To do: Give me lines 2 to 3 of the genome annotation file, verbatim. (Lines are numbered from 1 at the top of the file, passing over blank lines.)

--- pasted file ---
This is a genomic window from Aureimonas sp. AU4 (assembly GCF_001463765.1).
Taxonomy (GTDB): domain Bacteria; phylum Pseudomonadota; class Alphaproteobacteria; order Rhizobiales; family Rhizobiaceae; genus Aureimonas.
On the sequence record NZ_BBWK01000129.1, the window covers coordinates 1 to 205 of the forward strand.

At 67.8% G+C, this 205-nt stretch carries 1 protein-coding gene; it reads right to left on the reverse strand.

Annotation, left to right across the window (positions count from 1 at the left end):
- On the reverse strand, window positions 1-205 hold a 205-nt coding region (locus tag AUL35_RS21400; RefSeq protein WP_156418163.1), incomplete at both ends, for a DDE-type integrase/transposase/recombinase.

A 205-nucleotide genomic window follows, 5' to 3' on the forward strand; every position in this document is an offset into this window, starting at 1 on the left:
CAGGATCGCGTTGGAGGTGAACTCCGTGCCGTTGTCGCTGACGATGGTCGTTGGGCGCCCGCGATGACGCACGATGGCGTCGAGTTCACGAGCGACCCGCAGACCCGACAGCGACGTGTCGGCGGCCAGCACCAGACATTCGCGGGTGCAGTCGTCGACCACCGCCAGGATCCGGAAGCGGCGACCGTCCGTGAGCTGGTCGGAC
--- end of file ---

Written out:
Taxonomy (GTDB): domain Bacteria; phylum Pseudomonadota; class Alphaproteobacteria; order Rhizobiales; family Rhizobiaceae; genus Aureimonas.
On the sequence record NZ_BBWK01000129.1, the window covers coordinates 1 to 205 of the forward strand.